The runaway erotic bestseller “Fifty Shades of Grey” by E L James became the bestselling book in British history this week, surpassing even the "Harry Potter" books and “The Da Vinci Code” by Dan Brown, which had been fellow competitors for the title.
“Fifty Shades of Grey” has sold more than 5.3 million copies counting both print and e-book copies, according to the Guardian. The book’s sequels, “Fifty Shades Darker” and “Fifty Shades Freed,” have sold 3.6 million and 3.2 million, respectively.
“The whole process has been both extraordinary and rewarding,” James said in a statement. “I couldn't be more pleased with the sales and would like to thank everyone involved.”
The reaction to the trilogy from the literary world has been mixed. Guardian editor Philip Jones noted that the month of July had been the strongest fiscally for the book world since 2007, not counting Christmas, and credited James with inspiring the upswing.
“Every half-decade the book business comes up with a title that crystallises what it means to put an author in touch with a reader,” Jones wrote.
However, some critics have objected to the books’ writing style and content. London Review of Books critic Andrew Hagan said he found the gender roles portrayed in the book distasteful.
“It's not that 'Fifty Shades of Grey'… read[s] as if feminism never happened,” he wrote. “They read as if women never even got the vote.”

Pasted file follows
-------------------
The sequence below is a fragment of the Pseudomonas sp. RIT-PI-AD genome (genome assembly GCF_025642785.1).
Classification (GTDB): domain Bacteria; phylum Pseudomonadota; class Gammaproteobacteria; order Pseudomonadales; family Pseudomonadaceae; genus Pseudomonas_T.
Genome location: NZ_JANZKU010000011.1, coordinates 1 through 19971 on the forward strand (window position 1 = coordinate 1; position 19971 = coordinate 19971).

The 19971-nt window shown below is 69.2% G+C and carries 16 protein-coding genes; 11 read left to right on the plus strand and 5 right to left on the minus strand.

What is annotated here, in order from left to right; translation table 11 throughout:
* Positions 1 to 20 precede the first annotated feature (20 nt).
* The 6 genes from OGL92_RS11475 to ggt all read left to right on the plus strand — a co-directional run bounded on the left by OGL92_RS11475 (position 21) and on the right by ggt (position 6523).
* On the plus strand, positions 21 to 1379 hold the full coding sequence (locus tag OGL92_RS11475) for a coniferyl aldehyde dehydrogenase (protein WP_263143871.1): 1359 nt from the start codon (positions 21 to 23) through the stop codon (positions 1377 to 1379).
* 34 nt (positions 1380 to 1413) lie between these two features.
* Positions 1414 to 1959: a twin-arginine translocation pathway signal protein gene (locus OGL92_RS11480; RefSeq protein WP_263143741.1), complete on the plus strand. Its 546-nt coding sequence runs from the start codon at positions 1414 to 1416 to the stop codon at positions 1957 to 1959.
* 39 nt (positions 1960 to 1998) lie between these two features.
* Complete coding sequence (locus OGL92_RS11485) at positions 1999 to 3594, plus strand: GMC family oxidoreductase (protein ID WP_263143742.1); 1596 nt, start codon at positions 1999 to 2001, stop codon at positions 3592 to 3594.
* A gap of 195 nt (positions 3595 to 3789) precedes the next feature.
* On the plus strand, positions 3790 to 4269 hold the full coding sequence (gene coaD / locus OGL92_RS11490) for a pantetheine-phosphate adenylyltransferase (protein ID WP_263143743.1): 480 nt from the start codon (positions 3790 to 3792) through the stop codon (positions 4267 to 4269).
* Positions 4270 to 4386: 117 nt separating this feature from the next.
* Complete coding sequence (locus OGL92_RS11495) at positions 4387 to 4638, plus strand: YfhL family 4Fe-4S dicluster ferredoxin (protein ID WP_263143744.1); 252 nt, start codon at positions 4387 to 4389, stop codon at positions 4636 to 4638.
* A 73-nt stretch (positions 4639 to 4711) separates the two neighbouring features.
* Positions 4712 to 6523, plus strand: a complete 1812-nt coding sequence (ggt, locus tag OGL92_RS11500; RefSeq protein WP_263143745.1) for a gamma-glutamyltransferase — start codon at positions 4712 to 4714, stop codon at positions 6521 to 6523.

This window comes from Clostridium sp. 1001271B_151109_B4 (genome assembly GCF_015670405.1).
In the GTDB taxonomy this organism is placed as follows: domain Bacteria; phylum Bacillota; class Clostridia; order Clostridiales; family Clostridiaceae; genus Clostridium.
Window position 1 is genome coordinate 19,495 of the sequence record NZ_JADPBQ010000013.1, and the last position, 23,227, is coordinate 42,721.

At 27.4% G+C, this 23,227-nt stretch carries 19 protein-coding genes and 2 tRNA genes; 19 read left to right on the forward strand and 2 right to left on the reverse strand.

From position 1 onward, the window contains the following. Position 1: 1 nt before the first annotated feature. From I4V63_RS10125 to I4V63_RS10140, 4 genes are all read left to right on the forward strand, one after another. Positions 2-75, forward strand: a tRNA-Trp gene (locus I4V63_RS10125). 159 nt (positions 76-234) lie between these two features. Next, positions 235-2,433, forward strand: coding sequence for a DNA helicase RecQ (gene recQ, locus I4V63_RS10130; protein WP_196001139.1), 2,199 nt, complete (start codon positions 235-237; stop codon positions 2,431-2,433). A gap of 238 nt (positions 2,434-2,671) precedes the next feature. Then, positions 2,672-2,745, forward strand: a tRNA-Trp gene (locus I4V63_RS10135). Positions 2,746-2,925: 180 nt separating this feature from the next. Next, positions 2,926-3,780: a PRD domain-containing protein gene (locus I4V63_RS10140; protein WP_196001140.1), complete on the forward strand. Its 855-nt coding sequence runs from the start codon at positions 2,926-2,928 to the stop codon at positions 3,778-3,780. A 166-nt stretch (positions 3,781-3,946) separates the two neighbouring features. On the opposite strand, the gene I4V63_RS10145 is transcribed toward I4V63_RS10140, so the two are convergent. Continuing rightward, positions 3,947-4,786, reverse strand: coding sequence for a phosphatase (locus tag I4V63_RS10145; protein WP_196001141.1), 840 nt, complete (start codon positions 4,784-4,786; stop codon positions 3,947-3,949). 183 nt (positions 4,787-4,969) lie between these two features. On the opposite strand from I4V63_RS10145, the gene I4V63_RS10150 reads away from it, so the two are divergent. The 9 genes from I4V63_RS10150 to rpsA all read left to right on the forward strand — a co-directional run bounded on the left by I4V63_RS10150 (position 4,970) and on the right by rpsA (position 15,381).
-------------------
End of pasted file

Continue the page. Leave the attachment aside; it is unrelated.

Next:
The news of the record comes soon after the announcement that EMI Classics would release “Fifty Shades of Grey – The Classical Album.” The tracks, which include selections by Chopin, Bach, and Thomas Tallis, are all mentioned in James’ novels and were chosen by the author. The CD will become available in digital format on Aug. 21 and in physical form in September.
Will the "Fifty Shades of Grey" connection do for classical music what it has done for book sales? It remains to be seen but some classical music enthusiasts are hopeful. "Any mention – non-dismissive mention, that is – of classical music in mainstream culture has got to be a good thing," says Baltimore Sun music critic Tim Smith, who also provides a sampler of some of the music in his column.